Home Visiting for At Risk Families Study Reveals Hope

Home Visiting for At Risk Families Study Reveals Hope


A mixed-methods feasibility study of the Tweddle program, Home Parenting Education and Support Program (HoPES) for families at risk of child maltreatment and recurrence in Australia, has been published in the Science Direct journal, Child Abuse & Neglect.

The HoPES program is an intensive 8-week home-visiting intervention for families of infants and young children (0–4 years) receiving child protection services or welfare services.

The aims of the study, which involved 30 families and 8 Tweddle clinicians, were to explore parents’ and clinicians’ perceptions of the outcomes related to participation in HoPES, and to obtain preliminary data about potential intervention outcomes related to parent-child interactions, parent mental health, and parenting self-efficacy.

Efforts to prevent child maltreatment and its recurrence in infancy and early childhood are critical to disrupting pathways to poor physical and mental health and interpersonal relationships across the life course.

During the interviews, mothers reflected on what had changed for them since HoPES. They identified the main areas that had changed including increased parenting knowledge, skills and self-efficacy, improved mental health, and stronger parent-child relationships.

Many of the outcomes were interconnected and underpinned by mothers’ increased knowledge in child development and parenting, and the strengthening of their emotion-regulation skills to manage stressful parent-child interactions, general life stress, and frustration.

HoPES was perceived to decrease worry and anxiety about what’s normal in terms of parenting. Mothers reflected upon improved emotion-regulation resulting in decreased stress, frustration and anger.

HoPES clinicians facilitated referrals and connections to other community supports, and this was perceived as particularly beneficial. One mother said; “They brought my attention to services that I would have never known existed and that really helped shape my life as well as my daughter’s”

All mothers noted some improvement in their parenting since HoPES. As one mother poignantly reflected: “They say parenting doesn’t come with the manual, but I honestly felt like the staff at HoPES were that manual”.

“HoPES basically gave me the roadmap, how to develop that relationship and not fall into the same pattern as my parents” Another parent noted the connection between how changes in her parenting knowledge and confidence had led to changes in her relationship with her child. “It has been a huge shift in my thinking and by the end of it our relationship changed… By the end of that eight weeks, there was a confidence boost and a shift in my thinking.”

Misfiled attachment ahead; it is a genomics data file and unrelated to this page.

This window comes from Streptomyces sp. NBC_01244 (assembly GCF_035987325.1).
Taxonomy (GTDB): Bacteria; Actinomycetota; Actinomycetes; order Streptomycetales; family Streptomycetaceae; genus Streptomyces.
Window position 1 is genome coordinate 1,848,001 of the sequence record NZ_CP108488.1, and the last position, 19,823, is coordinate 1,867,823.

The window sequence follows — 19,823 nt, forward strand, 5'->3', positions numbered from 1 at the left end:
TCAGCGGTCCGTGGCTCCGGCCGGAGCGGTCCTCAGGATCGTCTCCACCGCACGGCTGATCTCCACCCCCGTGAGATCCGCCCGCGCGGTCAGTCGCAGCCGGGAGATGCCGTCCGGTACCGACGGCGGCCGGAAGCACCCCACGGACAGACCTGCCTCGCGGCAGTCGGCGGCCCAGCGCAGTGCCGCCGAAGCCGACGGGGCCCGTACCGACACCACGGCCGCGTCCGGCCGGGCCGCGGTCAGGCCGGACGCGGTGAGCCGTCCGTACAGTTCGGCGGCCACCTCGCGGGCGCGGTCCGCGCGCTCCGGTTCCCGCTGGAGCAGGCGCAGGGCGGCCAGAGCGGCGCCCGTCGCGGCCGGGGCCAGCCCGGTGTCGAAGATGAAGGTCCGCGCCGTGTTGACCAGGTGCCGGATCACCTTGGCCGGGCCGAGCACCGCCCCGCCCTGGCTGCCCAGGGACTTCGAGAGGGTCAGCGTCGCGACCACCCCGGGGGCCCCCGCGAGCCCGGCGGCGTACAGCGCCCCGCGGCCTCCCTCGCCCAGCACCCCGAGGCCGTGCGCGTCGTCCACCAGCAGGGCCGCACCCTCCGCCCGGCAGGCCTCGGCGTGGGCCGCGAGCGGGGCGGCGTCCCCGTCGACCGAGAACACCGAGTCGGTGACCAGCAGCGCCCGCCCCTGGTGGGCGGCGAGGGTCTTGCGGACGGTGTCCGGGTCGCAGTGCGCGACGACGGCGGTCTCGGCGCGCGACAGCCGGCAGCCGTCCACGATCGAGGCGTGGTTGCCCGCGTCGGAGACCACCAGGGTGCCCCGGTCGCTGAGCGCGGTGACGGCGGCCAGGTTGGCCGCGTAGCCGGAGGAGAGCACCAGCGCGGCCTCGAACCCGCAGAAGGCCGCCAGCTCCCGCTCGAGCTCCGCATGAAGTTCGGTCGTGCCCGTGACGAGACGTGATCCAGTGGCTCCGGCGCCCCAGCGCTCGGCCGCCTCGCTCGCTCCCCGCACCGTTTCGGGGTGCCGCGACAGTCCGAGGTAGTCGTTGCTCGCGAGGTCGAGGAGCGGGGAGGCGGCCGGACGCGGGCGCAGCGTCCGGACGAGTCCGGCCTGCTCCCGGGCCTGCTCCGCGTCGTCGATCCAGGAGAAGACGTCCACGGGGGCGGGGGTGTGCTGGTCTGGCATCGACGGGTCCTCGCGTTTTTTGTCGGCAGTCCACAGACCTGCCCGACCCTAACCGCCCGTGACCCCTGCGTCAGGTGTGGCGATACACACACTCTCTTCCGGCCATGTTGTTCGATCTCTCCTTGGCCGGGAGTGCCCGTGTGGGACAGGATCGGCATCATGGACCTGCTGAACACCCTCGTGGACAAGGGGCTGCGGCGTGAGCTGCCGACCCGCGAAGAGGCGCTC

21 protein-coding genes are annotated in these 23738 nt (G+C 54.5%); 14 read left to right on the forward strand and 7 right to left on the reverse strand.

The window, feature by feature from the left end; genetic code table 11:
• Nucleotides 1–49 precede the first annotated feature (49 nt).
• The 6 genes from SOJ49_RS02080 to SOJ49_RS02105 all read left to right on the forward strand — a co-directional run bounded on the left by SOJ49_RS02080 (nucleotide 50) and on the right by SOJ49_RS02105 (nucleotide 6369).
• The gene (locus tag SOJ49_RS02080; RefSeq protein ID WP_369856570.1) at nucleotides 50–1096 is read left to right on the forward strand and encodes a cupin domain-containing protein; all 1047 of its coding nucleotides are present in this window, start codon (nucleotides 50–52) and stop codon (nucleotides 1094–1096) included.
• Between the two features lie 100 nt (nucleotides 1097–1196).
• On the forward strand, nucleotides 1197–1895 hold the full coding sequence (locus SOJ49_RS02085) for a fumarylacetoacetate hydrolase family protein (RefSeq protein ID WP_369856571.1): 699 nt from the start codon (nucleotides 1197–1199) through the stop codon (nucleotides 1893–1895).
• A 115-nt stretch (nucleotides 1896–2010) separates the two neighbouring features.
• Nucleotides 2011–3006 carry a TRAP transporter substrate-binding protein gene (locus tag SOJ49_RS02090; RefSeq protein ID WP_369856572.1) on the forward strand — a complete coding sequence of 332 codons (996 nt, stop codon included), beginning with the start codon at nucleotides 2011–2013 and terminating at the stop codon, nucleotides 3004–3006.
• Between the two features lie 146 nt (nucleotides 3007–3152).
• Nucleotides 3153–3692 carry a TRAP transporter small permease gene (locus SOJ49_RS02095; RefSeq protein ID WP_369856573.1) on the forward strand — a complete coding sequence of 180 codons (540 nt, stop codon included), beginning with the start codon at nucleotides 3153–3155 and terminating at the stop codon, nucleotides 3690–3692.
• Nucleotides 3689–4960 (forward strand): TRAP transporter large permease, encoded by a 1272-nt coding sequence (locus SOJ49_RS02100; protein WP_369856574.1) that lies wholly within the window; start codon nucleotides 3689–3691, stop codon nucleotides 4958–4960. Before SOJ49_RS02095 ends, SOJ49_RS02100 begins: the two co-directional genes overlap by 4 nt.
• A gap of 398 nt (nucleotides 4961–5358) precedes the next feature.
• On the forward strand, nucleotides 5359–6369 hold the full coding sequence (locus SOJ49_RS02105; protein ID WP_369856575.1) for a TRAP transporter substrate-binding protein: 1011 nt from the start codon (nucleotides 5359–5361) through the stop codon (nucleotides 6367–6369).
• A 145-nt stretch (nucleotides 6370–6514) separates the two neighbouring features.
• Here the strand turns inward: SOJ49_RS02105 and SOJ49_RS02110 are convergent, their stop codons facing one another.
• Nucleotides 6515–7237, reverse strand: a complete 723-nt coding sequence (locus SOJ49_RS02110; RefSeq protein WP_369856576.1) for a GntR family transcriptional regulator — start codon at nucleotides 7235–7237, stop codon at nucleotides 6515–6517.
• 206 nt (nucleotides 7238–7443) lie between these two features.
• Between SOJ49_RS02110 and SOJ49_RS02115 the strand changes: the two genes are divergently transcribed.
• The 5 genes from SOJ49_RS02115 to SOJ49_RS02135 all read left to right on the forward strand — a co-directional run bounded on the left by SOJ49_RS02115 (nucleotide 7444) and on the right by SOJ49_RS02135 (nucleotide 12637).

Mothers noticed changes in their ability to recognise and respond to their infants’ cues such as tired, hunger, engagement and disengagement signs. Relatedly, some mothers specifically reflected upon having more patience during their stressful parenting moments. All clinicians shared that HoPES was helping parents develop skills to identify their infants’ cues, perceived to have positive flow-on effects for the parent-child relationship, attachment and child development.

Study lead A/Prof Rebecca Giallo from the Murdoch Children’s Research Institute said that the study highlighted the importance and value of intensive parenting education, parenting skills development, skills practice and practical assistance tailored to their physical, social and family environment.

“The findings of this study underscore the importance of strengths-based and trauma-informed approaches.” she said. “This helps to ensure that parents feel comfortable and are in an optimal state to try new parenting strategies and skills, receive timely feedback, and engage in problem-solving to persevere with new skills and strategies.”

The outcomes have important implications for further development of HoPES, and the design of a rigorous evaluation in the next stage of evaluation research.

Giallo, R., Rominov, H., Fisher, C., Jones, A., Evans, K., O’Brien, J. and Fogarty, A. (2021). A mixed-methods feasibility study of the Home Parenting Education and Support Program for families at risk of child maltreatment and recurrence in Australia. Child Abuse & Neglect, [online] 122, p.105356. 

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